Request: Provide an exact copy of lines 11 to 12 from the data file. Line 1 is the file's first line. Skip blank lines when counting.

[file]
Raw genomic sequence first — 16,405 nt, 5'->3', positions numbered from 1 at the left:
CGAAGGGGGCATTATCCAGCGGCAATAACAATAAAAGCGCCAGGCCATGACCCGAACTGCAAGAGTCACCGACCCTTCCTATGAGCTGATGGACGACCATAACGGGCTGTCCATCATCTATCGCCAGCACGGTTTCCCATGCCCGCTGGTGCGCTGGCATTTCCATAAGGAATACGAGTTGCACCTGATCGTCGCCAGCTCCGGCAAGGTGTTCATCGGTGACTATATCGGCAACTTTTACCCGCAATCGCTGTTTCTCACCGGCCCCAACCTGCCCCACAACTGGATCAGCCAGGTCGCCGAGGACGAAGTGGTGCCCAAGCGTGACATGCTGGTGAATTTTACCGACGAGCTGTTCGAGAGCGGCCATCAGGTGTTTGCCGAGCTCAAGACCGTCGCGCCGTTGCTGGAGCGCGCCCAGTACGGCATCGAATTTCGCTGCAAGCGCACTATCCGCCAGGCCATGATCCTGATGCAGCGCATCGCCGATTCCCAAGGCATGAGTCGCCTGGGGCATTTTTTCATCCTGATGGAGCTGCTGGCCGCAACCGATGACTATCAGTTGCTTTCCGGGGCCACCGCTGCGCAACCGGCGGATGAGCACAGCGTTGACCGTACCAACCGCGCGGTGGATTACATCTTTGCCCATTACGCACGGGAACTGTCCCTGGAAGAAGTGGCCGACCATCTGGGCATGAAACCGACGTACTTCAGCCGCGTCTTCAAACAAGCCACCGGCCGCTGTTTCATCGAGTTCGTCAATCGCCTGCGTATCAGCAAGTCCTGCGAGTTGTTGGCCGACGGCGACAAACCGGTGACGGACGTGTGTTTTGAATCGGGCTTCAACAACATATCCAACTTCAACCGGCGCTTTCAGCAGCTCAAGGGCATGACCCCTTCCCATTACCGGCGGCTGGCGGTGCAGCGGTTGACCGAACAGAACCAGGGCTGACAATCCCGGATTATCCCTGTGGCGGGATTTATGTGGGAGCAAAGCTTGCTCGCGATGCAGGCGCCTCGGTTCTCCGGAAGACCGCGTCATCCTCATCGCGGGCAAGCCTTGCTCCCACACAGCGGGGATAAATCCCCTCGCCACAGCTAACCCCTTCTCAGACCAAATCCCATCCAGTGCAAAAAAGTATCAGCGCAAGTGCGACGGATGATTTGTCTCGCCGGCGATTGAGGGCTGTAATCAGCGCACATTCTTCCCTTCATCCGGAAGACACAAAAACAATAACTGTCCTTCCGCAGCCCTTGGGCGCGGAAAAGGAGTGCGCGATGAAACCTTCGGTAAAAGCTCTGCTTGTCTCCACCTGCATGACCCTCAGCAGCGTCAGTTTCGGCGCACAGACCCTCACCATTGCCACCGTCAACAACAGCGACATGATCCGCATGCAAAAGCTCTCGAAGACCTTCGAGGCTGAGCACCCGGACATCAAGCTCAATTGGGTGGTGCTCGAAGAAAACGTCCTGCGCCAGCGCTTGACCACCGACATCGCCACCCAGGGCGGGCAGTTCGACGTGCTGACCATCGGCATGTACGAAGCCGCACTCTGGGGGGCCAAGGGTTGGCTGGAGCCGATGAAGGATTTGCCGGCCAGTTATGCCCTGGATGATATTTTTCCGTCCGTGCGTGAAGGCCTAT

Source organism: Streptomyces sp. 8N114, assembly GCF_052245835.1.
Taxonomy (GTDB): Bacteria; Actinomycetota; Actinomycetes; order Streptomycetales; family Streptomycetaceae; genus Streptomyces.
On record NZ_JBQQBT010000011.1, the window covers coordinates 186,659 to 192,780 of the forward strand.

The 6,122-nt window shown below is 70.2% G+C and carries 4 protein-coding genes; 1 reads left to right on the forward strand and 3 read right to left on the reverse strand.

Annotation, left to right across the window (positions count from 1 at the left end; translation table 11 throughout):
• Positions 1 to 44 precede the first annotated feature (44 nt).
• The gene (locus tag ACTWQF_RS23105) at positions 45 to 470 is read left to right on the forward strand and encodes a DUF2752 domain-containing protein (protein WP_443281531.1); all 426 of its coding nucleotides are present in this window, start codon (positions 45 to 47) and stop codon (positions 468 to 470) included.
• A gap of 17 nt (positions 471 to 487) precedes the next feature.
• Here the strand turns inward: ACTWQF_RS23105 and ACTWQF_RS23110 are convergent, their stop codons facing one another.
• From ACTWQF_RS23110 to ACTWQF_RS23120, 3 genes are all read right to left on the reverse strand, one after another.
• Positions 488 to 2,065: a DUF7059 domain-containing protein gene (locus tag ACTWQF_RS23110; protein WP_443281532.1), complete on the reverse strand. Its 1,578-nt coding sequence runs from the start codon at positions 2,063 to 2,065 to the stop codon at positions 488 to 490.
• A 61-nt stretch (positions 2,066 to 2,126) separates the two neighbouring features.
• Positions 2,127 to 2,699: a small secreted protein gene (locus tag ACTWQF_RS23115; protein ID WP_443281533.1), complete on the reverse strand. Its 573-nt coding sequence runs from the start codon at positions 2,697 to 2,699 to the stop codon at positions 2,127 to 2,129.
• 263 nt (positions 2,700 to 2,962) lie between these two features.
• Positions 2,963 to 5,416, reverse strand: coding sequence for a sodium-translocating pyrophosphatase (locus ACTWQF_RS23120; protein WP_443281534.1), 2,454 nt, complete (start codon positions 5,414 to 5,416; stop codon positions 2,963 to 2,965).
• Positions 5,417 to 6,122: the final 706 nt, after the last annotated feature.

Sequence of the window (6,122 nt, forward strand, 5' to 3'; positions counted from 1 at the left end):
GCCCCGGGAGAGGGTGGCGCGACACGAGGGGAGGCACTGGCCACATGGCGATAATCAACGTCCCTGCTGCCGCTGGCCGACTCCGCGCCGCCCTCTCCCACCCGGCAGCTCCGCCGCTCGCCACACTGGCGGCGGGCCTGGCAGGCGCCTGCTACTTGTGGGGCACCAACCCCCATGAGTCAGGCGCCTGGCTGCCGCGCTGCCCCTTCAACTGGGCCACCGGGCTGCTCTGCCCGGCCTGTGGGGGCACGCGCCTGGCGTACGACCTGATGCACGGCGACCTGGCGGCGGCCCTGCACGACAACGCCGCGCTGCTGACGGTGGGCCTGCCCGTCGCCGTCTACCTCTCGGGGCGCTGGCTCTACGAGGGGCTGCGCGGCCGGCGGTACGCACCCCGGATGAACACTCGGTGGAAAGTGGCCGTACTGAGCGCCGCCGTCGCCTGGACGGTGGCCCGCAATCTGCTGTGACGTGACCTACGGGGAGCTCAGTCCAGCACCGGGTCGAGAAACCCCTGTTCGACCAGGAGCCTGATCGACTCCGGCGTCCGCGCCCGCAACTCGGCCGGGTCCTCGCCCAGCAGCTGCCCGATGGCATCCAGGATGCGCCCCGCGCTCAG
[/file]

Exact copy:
• Here the strand turns inward: ACTWQF_RS23105 and ACTWQF_RS23110 are convergent, their stop codons facing one another.
• From ACTWQF_RS23110 to ACTWQF_RS23120, 3 genes are all read right to left on the reverse strand, one after another.